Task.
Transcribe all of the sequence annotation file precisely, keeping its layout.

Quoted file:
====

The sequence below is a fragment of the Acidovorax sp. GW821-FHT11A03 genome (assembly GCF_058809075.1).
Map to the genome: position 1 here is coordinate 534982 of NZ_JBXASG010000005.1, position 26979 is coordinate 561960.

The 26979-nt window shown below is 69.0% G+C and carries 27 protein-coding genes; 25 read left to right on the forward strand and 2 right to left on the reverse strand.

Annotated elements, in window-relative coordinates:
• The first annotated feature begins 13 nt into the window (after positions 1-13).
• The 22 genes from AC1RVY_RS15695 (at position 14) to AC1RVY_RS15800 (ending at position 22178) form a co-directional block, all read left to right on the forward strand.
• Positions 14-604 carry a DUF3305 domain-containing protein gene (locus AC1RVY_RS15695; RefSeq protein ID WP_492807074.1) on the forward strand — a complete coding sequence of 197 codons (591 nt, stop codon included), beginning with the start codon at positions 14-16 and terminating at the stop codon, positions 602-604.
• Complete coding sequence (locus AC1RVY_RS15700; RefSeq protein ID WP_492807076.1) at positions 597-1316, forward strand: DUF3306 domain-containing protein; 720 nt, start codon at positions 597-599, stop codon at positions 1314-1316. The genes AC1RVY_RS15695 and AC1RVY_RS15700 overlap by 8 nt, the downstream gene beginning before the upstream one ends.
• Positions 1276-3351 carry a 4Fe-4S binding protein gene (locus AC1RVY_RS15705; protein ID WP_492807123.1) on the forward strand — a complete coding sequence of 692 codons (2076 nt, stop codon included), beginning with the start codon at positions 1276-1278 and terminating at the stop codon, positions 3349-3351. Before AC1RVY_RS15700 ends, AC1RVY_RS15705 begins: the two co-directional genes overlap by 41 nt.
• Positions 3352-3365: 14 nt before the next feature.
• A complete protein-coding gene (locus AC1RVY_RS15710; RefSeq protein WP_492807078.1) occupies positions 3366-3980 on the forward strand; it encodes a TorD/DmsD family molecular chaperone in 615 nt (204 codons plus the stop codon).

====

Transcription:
The sequence below is a fragment of the Acidovorax sp. GW821-FHT11A03 genome (assembly GCF_058809075.1).
Map to the genome: position 1 here is coordinate 534982 of NZ_JBXASG010000005.1, position 26979 is coordinate 561960.

The 26979-nt window shown below is 69.0% G+C and carries 27 protein-coding genes; 25 read left to right on the forward strand and 2 right to left on the reverse strand.

Annotated elements, in window-relative coordinates:
• The first annotated feature begins 13 nt into the window (after positions 1-13).
• The 22 genes from AC1RVY_RS15695 (at position 14) to AC1RVY_RS15800 (ending at position 22178) form a co-directional block, all read left to right on the forward strand.
• Positions 14-604 carry a DUF3305 domain-containing protein gene (locus AC1RVY_RS15695; RefSeq protein ID WP_492807074.1) on the forward strand — a complete coding sequence of 197 codons (591 nt, stop codon included), beginning with the start codon at positions 14-16 and terminating at the stop codon, positions 602-604.
• Complete coding sequence (locus AC1RVY_RS15700; RefSeq protein ID WP_492807076.1) at positions 597-1316, forward strand: DUF3306 domain-containing protein; 720 nt, start codon at positions 597-599, stop codon at positions 1314-1316. The genes AC1RVY_RS15695 and AC1RVY_RS15700 overlap by 8 nt, the downstream gene beginning before the upstream one ends.
• Positions 1276-3351 carry a 4Fe-4S binding protein gene (locus AC1RVY_RS15705; protein ID WP_492807123.1) on the forward strand — a complete coding sequence of 692 codons (2076 nt, stop codon included), beginning with the start codon at positions 1276-1278 and terminating at the stop codon, positions 3349-3351. Before AC1RVY_RS15700 ends, AC1RVY_RS15705 begins: the two co-directional genes overlap by 41 nt.
• Positions 3352-3365: 14 nt before the next feature.
• A complete protein-coding gene (locus AC1RVY_RS15710; RefSeq protein WP_492807078.1) occupies positions 3366-3980 on the forward strand; it encodes a TorD/DmsD family molecular chaperone in 615 nt (204 codons plus the stop codon).